The three ancient capitals – Amarapura, Inwa & Sagaing
Mtmt picked us up at the hotel around 08:30 and we made our way south. Our first stop was the golden Buddha at the Mahamuni Temple. A huge temple with gold ornaments everywhere, including a small museum. Mtmt vividly explained us much about Buddhism and its customs. At the centre of this particular temple is a famous Buddha statue, which is plastered with 24k golden leaves by donors. The statue was fought over many times among south-east Asian countries. After the last war Myanmar transported the statue over 200 kilometer to its current home. That is 200 grueling kilometers the statue had to be dragged by men. A ceremony was in play as we arrived and we saw how donors put on the golden leaves. We were told a golden leaf can cost up to two thousand dollars, and that people offer it in hope the Buddha will bring them fortune and luck. I was even allowed a short entrance into the chamber itself. Amazing experience!
We continued our tour with a short visit to a statue workshop before we arrived at the biggest Monastery in Amarapura. In the Mahagandayon Monastery more than a thousand dedicated monks and novices reside here. When we arrived it was lunch time and the monks lined up before enjoying the tasty-looking food. As our guide knew the place and some of the monks, we made a stop in the kitchen, where the food is prepared on a huge scale!
After the impressive Monastery we made a short stop at a traditional weaver before we stopped at a local school. At the Aung Myae Oo free school there are almost three thousand students. We were led around the school by two girls who had unpronounceable names and were very nice. We went classroom to classroom while being explained about their classes. Its a great initiative to offer free education to so many.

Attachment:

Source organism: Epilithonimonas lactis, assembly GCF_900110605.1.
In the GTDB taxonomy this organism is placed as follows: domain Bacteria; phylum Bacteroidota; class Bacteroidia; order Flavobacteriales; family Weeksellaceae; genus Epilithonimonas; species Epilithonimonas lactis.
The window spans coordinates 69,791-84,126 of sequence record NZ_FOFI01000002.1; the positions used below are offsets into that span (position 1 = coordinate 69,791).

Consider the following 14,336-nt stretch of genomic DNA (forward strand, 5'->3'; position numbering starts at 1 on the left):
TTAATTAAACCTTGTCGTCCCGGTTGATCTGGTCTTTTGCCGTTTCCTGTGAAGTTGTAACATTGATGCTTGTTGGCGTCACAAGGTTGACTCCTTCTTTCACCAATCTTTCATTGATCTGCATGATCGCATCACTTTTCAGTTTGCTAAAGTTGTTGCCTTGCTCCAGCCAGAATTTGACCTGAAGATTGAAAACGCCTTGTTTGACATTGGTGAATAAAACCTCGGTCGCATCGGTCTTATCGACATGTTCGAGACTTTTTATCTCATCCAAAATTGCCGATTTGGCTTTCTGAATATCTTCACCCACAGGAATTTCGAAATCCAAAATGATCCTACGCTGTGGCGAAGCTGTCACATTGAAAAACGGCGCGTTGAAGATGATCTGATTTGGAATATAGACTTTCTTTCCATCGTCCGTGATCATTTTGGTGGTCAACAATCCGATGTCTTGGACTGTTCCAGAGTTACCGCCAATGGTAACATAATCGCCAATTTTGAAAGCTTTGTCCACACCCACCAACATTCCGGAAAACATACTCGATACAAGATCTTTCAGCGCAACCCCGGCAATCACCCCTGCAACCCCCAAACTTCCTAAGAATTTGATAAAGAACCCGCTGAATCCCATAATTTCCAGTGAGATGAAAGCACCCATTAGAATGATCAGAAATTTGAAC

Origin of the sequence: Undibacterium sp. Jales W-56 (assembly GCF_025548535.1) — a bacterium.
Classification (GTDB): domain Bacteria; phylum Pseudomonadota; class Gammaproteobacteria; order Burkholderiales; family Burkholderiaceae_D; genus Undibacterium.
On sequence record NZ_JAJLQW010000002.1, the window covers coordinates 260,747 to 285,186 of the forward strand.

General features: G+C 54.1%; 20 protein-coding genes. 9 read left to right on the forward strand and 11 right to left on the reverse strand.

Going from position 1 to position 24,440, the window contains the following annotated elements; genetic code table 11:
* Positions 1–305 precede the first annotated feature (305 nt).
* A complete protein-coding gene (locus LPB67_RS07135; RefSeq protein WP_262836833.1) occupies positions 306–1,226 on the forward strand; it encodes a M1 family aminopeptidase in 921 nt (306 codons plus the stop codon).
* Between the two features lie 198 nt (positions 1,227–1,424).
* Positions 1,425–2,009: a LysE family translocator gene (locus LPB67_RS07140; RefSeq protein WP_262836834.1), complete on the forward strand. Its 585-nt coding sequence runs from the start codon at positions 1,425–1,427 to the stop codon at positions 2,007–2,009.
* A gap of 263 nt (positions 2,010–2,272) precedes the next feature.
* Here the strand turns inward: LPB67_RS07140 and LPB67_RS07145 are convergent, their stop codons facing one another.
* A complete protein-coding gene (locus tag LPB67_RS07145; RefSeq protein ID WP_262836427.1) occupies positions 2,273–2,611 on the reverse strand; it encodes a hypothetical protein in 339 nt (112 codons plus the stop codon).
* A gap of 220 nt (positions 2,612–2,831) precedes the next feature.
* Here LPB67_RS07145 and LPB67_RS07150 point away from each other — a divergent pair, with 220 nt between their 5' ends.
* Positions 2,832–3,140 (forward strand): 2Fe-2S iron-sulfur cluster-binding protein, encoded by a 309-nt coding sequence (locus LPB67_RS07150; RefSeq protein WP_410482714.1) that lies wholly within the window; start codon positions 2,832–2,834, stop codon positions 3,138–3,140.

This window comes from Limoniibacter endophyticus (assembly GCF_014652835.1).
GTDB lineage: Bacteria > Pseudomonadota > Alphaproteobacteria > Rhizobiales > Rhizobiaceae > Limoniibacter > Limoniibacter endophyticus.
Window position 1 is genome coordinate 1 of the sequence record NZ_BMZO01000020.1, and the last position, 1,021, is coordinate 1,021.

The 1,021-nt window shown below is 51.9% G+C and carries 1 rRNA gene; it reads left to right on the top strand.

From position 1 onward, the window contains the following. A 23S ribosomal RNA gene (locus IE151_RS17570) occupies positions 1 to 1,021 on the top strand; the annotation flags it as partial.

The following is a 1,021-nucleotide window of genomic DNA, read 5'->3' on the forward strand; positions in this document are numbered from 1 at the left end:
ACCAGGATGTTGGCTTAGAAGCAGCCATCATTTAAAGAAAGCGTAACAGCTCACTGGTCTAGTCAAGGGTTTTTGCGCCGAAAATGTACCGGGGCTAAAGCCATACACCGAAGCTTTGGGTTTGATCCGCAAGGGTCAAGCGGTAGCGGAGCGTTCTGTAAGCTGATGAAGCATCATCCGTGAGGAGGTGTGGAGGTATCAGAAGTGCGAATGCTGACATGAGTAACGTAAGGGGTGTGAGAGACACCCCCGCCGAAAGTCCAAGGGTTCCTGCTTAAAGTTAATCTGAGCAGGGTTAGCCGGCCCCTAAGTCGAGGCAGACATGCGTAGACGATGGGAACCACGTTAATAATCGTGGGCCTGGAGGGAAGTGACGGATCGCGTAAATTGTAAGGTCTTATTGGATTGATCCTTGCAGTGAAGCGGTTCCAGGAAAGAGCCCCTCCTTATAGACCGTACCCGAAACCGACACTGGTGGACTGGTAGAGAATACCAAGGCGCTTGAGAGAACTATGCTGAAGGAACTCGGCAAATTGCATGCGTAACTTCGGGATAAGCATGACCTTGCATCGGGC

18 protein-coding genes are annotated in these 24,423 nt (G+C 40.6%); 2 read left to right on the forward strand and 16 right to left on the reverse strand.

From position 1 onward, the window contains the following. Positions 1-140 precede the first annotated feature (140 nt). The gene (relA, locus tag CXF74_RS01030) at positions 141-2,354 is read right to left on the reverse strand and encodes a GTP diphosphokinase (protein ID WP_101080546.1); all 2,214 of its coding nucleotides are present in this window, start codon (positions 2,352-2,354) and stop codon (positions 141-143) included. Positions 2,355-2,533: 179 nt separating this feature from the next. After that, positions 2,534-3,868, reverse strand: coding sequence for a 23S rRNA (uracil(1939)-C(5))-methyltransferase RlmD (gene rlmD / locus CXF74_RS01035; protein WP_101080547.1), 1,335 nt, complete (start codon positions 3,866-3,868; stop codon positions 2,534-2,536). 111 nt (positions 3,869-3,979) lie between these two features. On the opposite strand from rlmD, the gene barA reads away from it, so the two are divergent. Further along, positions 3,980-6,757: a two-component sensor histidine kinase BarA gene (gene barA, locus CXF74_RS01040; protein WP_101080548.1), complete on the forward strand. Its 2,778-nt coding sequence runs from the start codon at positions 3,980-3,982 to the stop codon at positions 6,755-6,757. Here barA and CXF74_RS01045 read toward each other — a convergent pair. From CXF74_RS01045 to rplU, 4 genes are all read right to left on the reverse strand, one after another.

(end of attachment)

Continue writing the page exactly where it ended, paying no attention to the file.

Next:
On our way to the top of the nearby Sagaing Hill, the ancient capital, we picked up some sweet lychees. On top of the hill we had marvelous views of the area from the U Min Thonze Pagoda. Forty-five statues ordinate the colorful temple. Also on top of the hill, at Sun U Ponya Shin Pagoda we spoke to more english-practising monks and enjoyed the incredible view.
We had a local Lunch before we took a three-minute ferry ride across to Inwa Island. One of the former capitals, the island hosts many temples. The best way to get around is by horse cart, which we hired at the ferry. Over less than paved roads we made our way from temple to temple. Each temple more mesmerizing than the other. Especially standing out was the Maha Aungmye Bonzan Monastery. Surrounded by golden temples this stone temple is nothing short of breathtaking
As we came back we went for a somewhat underwhelming sunset at the famous U Bein Bridge. The bridge is the longest teakwood-bridge in the world. We watched the setting sun from the side with many more tourists. This was the first time it felt crowded since we arrived.
Before we arrived we had little expectations of the royal city, but Mandalay has since enchanted us with its buzzing lifestyle, amazing food and incredible temples.